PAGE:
By Charles McNulty, Los Angeles Times Theater Critic
9:05 PM EDT, March 10, 2013
If there was one ring in the world that I, a weakling theater critic, knew I could knock Mike Tyson out in, it was the Pantages Theatre, where "Mike Tyson: Undisputed Truth" played this past weekend.
Tyson might have 100 pounds more muscle on him than I do, not to mention a facial tattoo out of my mother's worst nightmare, but I was the one trash-talking all week about our upcoming bout.
"I want a piece of him," I said loudly to no one in particular in the newsroom. "When I'm through with him, he's going to wish he was touring as an uncredited extra in 'Wicked.'"
But like all those mouthy contenders who ended up flat on their back in the first round, I underestimated the former heavyweight champion of the world. He came to box with himself, to thrash out his story before his fans, leaving no controversy unturned and me dazed with a sympathy I hadn't expected.
Yes, he threw a few rabbit punches at sensitive moments and resorted to rope-a-dope in a couple of anecdotes that made him seem more victim than assailant. But there were steady jabs aimed squarely at his own foolishness. I thought I'd be cold-cocking him right now in print, but his mix of street swagger and newfound humility conquered me.
Tyson's diction isn't meant for the stage. ("Julius Caesar" isn't in his future). But he has something that isn't encountered all that often in the theater — an authentic voice.
Directed with finesse by filmmaker Spike Lee and written by Tyson's wife, Kiki Tyson, the production is more of an autobiographical show-and-tell with video backdrop than an apology tour. A rebranding campaign is obviously underway at financially strapped Tyson headquarters, but the compassionate context that's provided for this recovery tale isn't misplaced.
An early photo of a white mother and her baby are projected in place of the baby pictures that weren't taken when Tyson was born. Tyson palms this off as a joke by Lee, but it's a poignant indication of the deprivation that marked Tyson's Brooklyn childhood.
Tyson tells us that his mother, a "country girl" at heart lost in the inner city, drank to ease the pain and that for a long time he was confused about the identity of his real father. Living in drug-infested, crime-ridden neighborhoods (his family moved from hell to the devil's toilet is how he characterizes it), Tyson developed a reputation as a street fighter. At 10, he was battling bullies who traveled to his block to take him on. Beating the daylights out of people gave him his identity, his self-respect.
Juvenile detention led to boxing mentors, who could see at a glance that those metal fists of his were being wasted in alleyways. His life was eventually changed by boxing manager and trainer Cus D'Amato, who became a surrogate father to him and got him to take his athletic talent seriously. At one time he was on the fast track to a lifetime behind bars; instead he became the youngest boxer ever to win the WBA, IBF and WBC titles. Fame and fortune followed, and that's when a new set of troubles began.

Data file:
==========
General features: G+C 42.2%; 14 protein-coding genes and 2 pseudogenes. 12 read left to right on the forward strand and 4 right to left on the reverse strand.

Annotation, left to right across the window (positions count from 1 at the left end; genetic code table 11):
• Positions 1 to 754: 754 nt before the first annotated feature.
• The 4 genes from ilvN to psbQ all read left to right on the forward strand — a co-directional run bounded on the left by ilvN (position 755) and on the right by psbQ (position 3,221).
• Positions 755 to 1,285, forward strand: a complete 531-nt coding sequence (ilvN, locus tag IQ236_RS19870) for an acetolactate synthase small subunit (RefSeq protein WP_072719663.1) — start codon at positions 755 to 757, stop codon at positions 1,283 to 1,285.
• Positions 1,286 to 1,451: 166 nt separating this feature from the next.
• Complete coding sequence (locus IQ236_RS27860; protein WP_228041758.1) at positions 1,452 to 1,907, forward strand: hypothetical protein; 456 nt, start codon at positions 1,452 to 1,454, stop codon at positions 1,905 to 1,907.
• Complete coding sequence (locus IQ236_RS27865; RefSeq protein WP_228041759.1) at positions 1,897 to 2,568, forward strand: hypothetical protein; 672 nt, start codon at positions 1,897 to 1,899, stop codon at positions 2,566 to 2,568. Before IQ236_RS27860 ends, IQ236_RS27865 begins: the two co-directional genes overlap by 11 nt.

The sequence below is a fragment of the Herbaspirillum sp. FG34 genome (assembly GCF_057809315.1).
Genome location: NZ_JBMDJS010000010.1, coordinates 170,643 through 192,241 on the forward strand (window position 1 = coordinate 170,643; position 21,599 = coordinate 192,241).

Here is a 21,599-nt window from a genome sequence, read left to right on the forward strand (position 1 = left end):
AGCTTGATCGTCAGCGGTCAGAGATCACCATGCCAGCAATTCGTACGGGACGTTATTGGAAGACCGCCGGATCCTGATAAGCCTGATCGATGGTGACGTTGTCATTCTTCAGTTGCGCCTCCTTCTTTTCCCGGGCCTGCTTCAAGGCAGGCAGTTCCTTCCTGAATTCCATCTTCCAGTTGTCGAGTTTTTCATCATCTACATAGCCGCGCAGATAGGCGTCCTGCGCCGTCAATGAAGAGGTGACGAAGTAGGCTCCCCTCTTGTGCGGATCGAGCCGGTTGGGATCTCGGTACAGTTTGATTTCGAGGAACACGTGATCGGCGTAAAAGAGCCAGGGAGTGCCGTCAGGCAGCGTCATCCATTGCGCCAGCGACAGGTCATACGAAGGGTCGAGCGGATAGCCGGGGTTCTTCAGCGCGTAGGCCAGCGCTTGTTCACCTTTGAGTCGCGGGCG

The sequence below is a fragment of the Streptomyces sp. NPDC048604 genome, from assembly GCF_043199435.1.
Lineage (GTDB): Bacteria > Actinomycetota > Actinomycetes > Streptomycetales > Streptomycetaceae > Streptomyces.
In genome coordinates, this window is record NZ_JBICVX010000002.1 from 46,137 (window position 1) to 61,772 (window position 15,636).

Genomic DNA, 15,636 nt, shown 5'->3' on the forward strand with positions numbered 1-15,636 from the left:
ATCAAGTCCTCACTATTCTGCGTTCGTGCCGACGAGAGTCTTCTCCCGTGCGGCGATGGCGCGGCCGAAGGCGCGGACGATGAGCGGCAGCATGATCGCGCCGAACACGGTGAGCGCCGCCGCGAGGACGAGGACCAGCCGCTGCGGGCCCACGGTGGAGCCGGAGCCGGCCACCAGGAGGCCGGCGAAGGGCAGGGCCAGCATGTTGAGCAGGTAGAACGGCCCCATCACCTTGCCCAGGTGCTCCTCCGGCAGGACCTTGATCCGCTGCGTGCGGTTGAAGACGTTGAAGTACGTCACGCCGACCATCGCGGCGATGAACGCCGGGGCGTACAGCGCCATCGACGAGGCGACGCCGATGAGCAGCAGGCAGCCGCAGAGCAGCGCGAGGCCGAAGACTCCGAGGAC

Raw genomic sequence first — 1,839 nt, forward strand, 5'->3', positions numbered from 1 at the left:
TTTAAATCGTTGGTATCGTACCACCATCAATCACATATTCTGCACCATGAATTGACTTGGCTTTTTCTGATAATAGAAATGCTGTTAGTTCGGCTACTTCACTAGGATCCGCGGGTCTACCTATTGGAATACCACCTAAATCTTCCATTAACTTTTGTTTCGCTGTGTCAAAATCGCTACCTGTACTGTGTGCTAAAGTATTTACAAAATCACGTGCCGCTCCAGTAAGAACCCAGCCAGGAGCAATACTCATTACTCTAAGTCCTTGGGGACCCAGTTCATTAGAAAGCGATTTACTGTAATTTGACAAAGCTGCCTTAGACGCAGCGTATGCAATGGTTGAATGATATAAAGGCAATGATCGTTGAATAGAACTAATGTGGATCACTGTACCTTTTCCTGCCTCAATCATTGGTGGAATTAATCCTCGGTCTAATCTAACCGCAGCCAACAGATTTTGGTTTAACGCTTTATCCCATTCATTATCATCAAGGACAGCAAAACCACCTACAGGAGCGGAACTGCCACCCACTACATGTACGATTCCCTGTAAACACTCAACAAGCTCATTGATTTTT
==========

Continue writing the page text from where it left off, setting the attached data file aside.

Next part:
Tyson recollects his scandals with a tranquillity that thankfully doesn't dilute the absurdity. He's found sobriety, but he hasn't undergone a personality transplant. His own outrageousness leaves him slightly awe-struck. He knows he's a character, and while he may be too old and tired at 46 to play the tabloid clown, he appreciates that some of his antics are hilarious (as well as potentially lucrative) in the retelling. After bankruptcy, a media pariah with a loyal fan following needs to think outside the box.
His relationship with actress Robin Givens naturally gets its own section. To call their divorce messy would be like calling World War II noisy. Tyson reveals that the two were regularly sleeping together even as their lawyers were battling. He recalls the time he caught Givens with a young Brad Pitt and the deep confusion he felt over whether to beat this pretty boy to a pulp or — how shall I delicately put this? — brutally make love to him.
Tyson acknowledges that much of this autobiographical material was surveyed in the 2008 documentary "Tyson," but he says his recovery has given him new clarity. He's a vegetarian now, but Iron Mike isn't exactly donning a Buddhist monk's robe. When he recounts the story of his infamous brawl with Mitch Green at the Harlem clothing store that dressed rap's royalty, he conveys regret for having been drawn into this altercation, but he also takes a coroner's delight in detailing what happened to Green's face.
His sorriest emotions are reserved for family members who have died — his mother who didn't get to see all that he achieved (and subsequently trashed), his beloved sister who was a light in the darkness of his early years. A devoted father who is proud that his kids correct his misspellings when he texts them, Tyson remains visibly heartbroken over the 2009 accidental death of his 4-year-old daughter.
He doesn't whitewash his bad behavior, but he's better at taking blame for general situations than for specific ones. He'll happily inventory the 1,001 ways impulse control isn't his strong suit, but he feels the need to remind us that when he bit a piece of Evander Holyfield's ear off, the two were in a fight, not sitting down to tea. As for his 1992 rape conviction, Tyson pleads not guilty, offering only his reduced sentence as proof.
The show, which was originally going to be titled "Boxing, Bitches and Lawsuits," provides plenty of evidence of Tyson's ongoing problem with women. To fix this will require more than rehab — he needs to be re-acculturated. He's come a long way, but perhaps the next step in his recovery is the realization that while heavyweight champions may be undisputed, the truth is owned by no one, not even a guy with a story as hard-hitting as his.
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